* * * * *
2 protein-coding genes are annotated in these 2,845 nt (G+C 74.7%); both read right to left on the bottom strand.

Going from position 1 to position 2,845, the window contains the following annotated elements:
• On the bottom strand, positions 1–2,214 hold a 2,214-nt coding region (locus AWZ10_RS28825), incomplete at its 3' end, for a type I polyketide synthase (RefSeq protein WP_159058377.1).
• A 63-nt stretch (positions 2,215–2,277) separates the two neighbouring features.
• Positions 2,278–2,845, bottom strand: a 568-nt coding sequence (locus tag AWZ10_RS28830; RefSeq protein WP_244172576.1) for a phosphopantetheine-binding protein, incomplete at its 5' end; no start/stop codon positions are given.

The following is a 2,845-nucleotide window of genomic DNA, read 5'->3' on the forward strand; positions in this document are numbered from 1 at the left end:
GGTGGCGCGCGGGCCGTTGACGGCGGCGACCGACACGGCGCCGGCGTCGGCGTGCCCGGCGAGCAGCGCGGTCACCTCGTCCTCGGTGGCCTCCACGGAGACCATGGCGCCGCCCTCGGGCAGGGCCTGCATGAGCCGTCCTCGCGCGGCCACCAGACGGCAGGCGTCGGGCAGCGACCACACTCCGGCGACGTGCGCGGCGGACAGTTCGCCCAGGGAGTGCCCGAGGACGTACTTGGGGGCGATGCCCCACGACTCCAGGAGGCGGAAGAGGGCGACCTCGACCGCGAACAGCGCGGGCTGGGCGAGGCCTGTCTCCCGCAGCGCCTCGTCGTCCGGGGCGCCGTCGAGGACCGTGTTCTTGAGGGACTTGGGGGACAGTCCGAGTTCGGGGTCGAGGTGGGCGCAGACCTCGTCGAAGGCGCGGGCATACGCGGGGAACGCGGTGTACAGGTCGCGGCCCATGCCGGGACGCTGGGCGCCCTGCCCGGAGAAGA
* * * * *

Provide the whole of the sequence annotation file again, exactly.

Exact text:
2 protein-coding genes are annotated in these 2,845 nt (G+C 74.7%); both read right to left on the bottom strand.

Going from position 1 to position 2,845, the window contains the following annotated elements:
• On the bottom strand, positions 1–2,214 hold a 2,214-nt coding region (locus AWZ10_RS28825), incomplete at its 3' end, for a type I polyketide synthase (RefSeq protein WP_159058377.1).
• A 63-nt stretch (positions 2,215–2,277) separates the two neighbouring features.
• Positions 2,278–2,845, bottom strand: a 568-nt coding sequence (locus tag AWZ10_RS28830; RefSeq protein WP_244172576.1) for a phosphopantetheine-binding protein, incomplete at its 5' end; no start/stop codon positions are given.

The following is a 2,845-nucleotide window of genomic DNA, read 5'->3' on the forward strand; positions in this document are numbered from 1 at the left end:
GGTGGCGCGCGGGCCGTTGACGGCGGCGACCGACACGGCGCCGGCGTCGGCGTGCCCGGCGAGCAGCGCGGTCACCTCGTCCTCGGTGGCCTCCACGGAGACCATGGCGCCGCCCTCGGGCAGGGCCTGCATGAGCCGTCCTCGCGCGGCCACCAGACGGCAGGCGTCGGGCAGCGACCACACTCCGGCGACGTGCGCGGCGGACAGTTCGCCCAGGGAGTGCCCGAGGACGTACTTGGGGGCGATGCCCCACGACTCCAGGAGGCGGAAGAGGGCGACCTCGACCGCGAACAGCGCGGGCTGGGCGAGGCCTGTCTCCCGCAGCGCCTCGTCGTCCGGGGCGCCGTCGAGGACCGTGTTCTTGAGGGACTTGGGGGACAGTCCGAGTTCGGGGTCGAGGTGGGCGCAGACCTCGTCGAAGGCGCGGGCATACGCGGGGAACGCGGTGTACAGGTCGCGGCCCATGCCGGGACGCTGGGCGCCCTGCCCGGAGAAGA